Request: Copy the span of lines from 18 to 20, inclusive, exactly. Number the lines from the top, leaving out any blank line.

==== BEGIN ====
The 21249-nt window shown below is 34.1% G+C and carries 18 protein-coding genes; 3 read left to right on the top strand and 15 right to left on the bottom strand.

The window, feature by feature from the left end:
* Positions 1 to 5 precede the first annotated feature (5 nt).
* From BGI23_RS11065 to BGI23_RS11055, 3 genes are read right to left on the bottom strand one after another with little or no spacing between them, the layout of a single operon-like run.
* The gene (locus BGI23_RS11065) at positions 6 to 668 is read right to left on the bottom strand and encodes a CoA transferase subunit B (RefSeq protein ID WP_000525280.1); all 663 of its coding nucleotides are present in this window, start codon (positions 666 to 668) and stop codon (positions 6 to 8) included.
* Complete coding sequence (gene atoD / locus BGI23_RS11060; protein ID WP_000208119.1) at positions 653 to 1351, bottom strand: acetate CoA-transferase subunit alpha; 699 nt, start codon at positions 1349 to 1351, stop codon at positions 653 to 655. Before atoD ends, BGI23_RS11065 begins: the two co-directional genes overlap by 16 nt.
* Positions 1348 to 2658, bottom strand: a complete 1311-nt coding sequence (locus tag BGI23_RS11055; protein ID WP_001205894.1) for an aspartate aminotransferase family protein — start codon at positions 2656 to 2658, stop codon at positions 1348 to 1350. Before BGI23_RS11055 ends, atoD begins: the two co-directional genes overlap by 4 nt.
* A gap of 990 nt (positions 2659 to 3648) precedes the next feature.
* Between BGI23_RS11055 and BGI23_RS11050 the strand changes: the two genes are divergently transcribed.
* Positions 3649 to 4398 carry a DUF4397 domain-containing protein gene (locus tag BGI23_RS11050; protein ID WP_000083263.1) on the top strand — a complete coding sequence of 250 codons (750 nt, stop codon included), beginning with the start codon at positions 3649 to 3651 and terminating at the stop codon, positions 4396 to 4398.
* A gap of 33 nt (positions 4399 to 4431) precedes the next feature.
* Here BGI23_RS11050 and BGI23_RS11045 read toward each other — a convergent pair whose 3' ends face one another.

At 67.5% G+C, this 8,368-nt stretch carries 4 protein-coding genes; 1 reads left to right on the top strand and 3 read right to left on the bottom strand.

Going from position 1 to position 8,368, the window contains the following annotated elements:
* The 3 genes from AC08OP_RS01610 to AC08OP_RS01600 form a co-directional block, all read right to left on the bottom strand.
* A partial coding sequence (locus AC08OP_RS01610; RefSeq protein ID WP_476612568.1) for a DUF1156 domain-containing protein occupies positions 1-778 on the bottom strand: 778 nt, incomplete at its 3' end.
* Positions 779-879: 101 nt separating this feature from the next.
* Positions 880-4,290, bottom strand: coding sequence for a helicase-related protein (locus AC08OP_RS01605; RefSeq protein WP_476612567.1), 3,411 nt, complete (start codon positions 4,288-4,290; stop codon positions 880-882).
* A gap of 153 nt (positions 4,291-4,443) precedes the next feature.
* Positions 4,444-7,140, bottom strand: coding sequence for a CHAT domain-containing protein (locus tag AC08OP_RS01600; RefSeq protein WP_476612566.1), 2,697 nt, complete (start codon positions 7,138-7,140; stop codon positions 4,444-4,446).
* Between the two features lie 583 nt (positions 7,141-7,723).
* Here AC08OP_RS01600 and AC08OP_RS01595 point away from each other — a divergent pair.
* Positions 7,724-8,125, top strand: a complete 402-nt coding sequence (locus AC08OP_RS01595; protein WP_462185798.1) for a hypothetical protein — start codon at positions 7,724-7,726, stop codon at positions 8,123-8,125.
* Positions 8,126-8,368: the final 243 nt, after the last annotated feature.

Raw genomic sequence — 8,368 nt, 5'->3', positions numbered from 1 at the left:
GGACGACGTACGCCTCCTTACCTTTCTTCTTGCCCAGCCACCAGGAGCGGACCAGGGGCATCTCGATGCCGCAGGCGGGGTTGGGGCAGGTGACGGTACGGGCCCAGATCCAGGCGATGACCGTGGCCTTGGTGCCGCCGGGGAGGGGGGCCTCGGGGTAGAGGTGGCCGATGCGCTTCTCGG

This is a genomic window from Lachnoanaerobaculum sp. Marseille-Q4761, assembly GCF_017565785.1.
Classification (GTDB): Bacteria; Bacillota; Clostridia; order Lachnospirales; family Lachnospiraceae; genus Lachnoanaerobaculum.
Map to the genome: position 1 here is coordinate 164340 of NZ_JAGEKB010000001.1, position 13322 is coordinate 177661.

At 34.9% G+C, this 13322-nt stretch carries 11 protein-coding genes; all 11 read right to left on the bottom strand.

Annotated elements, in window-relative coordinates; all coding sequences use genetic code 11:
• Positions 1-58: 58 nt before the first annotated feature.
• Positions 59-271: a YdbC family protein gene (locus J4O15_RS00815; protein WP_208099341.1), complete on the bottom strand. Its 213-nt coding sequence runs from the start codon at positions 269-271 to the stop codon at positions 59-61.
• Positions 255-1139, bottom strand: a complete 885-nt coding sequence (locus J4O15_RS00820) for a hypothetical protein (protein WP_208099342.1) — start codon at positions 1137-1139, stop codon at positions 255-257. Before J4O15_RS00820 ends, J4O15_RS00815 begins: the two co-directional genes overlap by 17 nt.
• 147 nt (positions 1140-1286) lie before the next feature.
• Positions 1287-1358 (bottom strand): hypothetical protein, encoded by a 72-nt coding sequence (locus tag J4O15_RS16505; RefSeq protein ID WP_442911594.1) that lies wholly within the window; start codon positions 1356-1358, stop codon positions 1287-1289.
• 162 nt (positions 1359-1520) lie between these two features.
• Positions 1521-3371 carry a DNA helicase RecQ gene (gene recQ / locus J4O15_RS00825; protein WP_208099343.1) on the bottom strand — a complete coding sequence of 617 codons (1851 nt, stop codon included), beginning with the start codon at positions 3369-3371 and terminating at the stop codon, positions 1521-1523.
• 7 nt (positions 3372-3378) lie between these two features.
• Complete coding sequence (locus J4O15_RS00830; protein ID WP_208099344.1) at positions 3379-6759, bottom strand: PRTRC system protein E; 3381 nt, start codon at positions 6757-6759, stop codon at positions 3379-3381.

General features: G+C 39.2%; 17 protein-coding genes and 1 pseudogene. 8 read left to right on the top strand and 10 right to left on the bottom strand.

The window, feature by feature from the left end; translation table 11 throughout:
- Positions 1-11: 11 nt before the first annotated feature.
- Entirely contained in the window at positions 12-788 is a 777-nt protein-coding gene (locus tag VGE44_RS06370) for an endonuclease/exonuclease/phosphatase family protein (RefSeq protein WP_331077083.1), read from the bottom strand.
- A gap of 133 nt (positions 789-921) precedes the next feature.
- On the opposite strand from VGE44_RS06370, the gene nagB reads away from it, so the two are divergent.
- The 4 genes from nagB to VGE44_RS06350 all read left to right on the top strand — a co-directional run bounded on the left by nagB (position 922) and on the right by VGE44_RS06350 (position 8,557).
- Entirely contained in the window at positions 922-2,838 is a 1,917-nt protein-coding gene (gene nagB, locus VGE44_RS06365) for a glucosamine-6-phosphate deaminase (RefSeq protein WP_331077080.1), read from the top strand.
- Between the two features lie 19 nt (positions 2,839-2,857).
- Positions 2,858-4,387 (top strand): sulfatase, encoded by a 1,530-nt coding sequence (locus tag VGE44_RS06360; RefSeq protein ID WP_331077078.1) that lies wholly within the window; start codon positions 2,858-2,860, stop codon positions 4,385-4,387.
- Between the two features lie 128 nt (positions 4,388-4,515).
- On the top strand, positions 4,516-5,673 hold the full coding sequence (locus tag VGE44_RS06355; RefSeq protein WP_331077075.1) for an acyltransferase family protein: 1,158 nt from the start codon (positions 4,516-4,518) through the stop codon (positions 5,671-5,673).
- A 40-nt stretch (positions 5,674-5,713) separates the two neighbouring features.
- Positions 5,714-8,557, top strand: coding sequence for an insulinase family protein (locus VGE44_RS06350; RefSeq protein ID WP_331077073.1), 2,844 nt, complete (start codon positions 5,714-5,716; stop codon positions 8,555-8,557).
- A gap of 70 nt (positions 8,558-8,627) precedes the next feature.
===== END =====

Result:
* Positions 880-4,290, bottom strand: coding sequence for a helicase-related protein (locus AC08OP_RS01605; RefSeq protein WP_476612567.1), 3,411 nt, complete (start codon positions 4,288-4,290; stop codon positions 880-882).
* A gap of 153 nt (positions 4,291-4,443) precedes the next feature.
* Positions 4,444-7,140, bottom strand: coding sequence for a CHAT domain-containing protein (locus tag AC08OP_RS01600; RefSeq protein WP_476612566.1), 2,697 nt, complete (start codon positions 7,138-7,140; stop codon positions 4,444-4,446).